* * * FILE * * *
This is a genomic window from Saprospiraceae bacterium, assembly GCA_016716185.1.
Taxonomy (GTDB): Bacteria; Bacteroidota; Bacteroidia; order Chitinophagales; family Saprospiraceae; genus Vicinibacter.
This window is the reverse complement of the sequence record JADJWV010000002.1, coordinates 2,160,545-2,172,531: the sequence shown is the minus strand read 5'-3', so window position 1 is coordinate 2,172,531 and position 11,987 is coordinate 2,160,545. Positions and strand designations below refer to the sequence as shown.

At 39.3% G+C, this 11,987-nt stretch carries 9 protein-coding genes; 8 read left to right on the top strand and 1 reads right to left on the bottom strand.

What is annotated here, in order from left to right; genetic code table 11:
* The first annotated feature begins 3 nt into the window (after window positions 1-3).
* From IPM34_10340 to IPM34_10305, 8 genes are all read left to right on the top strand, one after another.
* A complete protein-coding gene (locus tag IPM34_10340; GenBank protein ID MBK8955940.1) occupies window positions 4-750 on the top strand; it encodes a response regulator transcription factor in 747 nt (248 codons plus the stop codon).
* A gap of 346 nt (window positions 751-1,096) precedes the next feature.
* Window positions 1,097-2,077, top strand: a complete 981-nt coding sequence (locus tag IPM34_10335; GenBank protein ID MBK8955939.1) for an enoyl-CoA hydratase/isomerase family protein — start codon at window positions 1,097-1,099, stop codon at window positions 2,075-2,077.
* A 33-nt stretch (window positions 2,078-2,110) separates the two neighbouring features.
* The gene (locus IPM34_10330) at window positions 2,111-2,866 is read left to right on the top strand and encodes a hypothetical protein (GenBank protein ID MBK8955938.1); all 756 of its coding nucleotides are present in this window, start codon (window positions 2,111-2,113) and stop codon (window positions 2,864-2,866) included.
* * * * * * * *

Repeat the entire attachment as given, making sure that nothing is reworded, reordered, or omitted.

This is a genomic window from Saprospiraceae bacterium, assembly GCA_016716185.1.
Taxonomy (GTDB): Bacteria; Bacteroidota; Bacteroidia; order Chitinophagales; family Saprospiraceae; genus Vicinibacter.
This window is the reverse complement of the sequence record JADJWV010000002.1, coordinates 2,160,545-2,172,531: the sequence shown is the minus strand read 5'-3', so window position 1 is coordinate 2,172,531 and position 11,987 is coordinate 2,160,545. Positions and strand designations below refer to the sequence as shown.

At 39.3% G+C, this 11,987-nt stretch carries 9 protein-coding genes; 8 read left to right on the top strand and 1 reads right to left on the bottom strand.

What is annotated here, in order from left to right; genetic code table 11:
* The first annotated feature begins 3 nt into the window (after window positions 1-3).
* From IPM34_10340 to IPM34_10305, 8 genes are all read left to right on the top strand, one after another.
* A complete protein-coding gene (locus tag IPM34_10340; GenBank protein ID MBK8955940.1) occupies window positions 4-750 on the top strand; it encodes a response regulator transcription factor in 747 nt (248 codons plus the stop codon).
* A gap of 346 nt (window positions 751-1,096) precedes the next feature.
* Window positions 1,097-2,077, top strand: a complete 981-nt coding sequence (locus tag IPM34_10335; GenBank protein ID MBK8955939.1) for an enoyl-CoA hydratase/isomerase family protein — start codon at window positions 1,097-1,099, stop codon at window positions 2,075-2,077.
* A 33-nt stretch (window positions 2,078-2,110) separates the two neighbouring features.
* The gene (locus IPM34_10330) at window positions 2,111-2,866 is read left to right on the top strand and encodes a hypothetical protein (GenBank protein ID MBK8955938.1); all 756 of its coding nucleotides are present in this window, start codon (window positions 2,111-2,113) and stop codon (window positions 2,864-2,866) included.